The next step was to test whether the model could forecast the distribution of the species that the group from USP had observed in the field work it had done between 2000 and 2009 in the State of São Paulo, with the support of FAPESP, the National Council for Scientific and Technological Development and the Federal Ministry of Education and Research of Germany. In the project, the researchers carried out a survey of amphibians, birds and small mammals in three areas of 10,000 hectares that had native forest with different degrees of preservation (50%, 30% and 10%) and in three areas of continuous Atlantic rainforest on the coastal hills.
After capturing the animals and identifying their species the researchers separated them into two groups: specialist species that only live in stretches of Atlantic rainforest, and generalists that are capable of surviving in the forest as well as in areas modified by human action, such as plantations and pasture. The classification was essential to compare the survey data with the theoretical forecasts on the effect of fragmentation that should only be observed for specialist species.
In the case of small mammals, 27 of the 39 species found were specialists. For these the diversity patterns observed were as expected. In the region with 50% native cover, both large and small fragments contained almost all the species found in the region of neighboring continuous forest. These same species were also found in the region that had 30% forest, but were concentrated in the larger fragments. In the region with 10% forest, on the other hand, the deforestation threshold had been exceeded and diversity was uniformly low: its fragments, regardless of the area, sheltered from three to five times fewer specialist species than the region of continuous forest.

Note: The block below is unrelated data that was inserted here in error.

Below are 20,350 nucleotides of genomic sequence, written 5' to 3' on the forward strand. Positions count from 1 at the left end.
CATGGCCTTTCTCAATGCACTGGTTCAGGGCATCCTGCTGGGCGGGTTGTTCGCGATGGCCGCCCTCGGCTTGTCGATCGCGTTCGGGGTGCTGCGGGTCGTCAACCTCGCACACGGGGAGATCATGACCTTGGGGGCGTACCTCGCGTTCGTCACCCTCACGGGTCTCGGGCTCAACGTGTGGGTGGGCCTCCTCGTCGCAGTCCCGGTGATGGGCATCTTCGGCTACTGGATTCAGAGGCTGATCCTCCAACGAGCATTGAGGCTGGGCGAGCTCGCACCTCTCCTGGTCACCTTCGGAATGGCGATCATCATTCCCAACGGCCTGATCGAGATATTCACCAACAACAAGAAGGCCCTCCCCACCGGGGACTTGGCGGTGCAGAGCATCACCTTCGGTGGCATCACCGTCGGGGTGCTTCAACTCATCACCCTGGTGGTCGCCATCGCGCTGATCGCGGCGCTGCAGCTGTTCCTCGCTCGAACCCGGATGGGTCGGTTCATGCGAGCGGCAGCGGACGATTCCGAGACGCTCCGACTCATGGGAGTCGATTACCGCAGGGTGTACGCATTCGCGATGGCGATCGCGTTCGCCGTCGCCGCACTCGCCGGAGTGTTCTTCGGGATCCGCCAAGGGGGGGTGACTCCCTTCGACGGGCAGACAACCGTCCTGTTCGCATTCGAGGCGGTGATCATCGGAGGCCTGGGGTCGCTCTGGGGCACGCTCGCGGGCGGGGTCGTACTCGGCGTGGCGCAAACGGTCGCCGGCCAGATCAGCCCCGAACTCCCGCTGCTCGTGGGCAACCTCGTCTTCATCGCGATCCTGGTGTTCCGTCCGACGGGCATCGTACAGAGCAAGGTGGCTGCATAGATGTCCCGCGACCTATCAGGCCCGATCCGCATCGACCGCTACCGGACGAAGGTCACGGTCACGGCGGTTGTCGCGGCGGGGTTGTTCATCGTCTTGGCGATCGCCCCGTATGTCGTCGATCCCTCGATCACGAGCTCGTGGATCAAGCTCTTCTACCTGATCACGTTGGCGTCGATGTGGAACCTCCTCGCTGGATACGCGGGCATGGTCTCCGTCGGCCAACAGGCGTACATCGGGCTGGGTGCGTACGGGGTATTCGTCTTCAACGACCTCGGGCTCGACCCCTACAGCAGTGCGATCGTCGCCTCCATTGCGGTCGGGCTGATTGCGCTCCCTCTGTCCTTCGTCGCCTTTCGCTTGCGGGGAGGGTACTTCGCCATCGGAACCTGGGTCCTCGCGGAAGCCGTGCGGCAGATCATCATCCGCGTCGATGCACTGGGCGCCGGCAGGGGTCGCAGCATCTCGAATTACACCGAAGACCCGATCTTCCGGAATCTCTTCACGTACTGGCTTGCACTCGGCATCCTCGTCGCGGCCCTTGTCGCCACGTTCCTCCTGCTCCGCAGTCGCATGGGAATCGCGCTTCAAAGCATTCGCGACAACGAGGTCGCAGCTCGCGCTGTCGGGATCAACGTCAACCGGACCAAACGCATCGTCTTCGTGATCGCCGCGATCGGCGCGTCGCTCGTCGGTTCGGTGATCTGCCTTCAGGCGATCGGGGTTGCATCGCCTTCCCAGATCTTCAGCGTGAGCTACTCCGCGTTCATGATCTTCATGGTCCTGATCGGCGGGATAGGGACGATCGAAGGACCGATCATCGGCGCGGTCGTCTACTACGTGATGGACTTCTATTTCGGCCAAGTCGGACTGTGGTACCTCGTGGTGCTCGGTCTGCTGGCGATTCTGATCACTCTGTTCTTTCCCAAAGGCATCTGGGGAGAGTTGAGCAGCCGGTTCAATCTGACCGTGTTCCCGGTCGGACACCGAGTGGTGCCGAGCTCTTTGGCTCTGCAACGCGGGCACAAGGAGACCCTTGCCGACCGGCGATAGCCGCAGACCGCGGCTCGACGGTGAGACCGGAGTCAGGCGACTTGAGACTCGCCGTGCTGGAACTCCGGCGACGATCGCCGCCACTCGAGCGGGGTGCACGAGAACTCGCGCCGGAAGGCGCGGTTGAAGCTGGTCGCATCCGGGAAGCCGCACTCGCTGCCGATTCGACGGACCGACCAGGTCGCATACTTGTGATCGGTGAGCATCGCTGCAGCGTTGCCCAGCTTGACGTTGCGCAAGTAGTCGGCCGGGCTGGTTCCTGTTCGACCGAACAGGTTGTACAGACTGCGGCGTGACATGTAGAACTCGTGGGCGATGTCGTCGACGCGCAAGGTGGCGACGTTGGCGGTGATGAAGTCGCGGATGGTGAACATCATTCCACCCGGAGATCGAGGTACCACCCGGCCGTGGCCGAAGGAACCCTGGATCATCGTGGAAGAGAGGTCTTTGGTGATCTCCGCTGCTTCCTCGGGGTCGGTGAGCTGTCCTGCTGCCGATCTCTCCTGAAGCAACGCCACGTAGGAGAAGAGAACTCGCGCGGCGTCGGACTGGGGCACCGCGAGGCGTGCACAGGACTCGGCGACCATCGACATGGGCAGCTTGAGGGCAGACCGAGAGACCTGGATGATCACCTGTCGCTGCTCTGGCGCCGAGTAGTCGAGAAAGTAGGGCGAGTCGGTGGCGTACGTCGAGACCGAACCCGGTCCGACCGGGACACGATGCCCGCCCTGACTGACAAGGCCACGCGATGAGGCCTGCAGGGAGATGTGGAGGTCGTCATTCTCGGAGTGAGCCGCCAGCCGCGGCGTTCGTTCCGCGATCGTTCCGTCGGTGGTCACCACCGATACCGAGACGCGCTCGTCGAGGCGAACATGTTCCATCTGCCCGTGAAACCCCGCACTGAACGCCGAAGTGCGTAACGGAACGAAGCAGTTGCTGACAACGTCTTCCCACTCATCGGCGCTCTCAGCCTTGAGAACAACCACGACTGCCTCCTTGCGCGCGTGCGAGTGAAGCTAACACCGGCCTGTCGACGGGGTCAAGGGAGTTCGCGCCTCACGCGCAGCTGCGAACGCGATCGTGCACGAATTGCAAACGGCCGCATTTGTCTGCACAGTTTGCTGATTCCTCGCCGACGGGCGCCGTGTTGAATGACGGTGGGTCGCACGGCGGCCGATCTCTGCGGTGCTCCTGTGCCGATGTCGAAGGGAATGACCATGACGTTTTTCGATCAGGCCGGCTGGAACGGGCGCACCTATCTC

The researchers also noted that, in the absence of specialist species, the populations of generalist species exploded in the region with 10% forest. In areas with 50% forest, 63 black-footed pygmy rice rats (Oligoryzomys nigripes), a generalist species, were caught, while the number soared to 409 in the region with less forest. This fact is worrying. This rodent is the main carrier in the Atlantic rainforest of the virus that causes human hantavirus disease and its presence in pasture and plantations may increase the risk of contagion in people.
This is just one example of the impact that the loss of biodiversity may have on the health and quality of life of humans. Other services provide by natural ecosystems, like the pollination of plantations and the control of agricultural pests, may also disappear. “We don’t want to preserve biodiversity to maintain living museums, but to maintain the services that the remaining ecosystems provide,” says ecologist, Thomas Lewinsohn, from the Public University of Campinas, who did not take part in the research.
For Lewinsohn, the work of Renata’s and Metzger’s groups represent a qualitative leap in ecology, because it combines difficult to carry out field study, with a theoretical model that explores the final consequences of different effects, that were previously discussed in a separate way by researchers investigating the reduction and fragmentation of natural environments worldwide. “They have made an important contribution to our understanding of the consequences of forest loss on biodiversity,” comments ecologist, Ilkka Hanski, from the University of Helsinki in Finland, a pioneer researcher into the impact of transformations in habitat in plant and animal communities. “This study is likely to become highly influential in the biology of conservation.”
Diversity of mammals in fragmented landscapes of the São Paulo Atlantic plateau (nº 2005/56555-4); Type Young Researcher Grant Program; Coordinator Renata Pardini – IB/USP; Investment R$ 264,307.22 (FAPESP).
PARDINI, R. et al. Beyond the fragmentation threshold hypothesis: regime shifts in biodiversity across fragmented landscapes. PLoS One. Oct 23, 2010.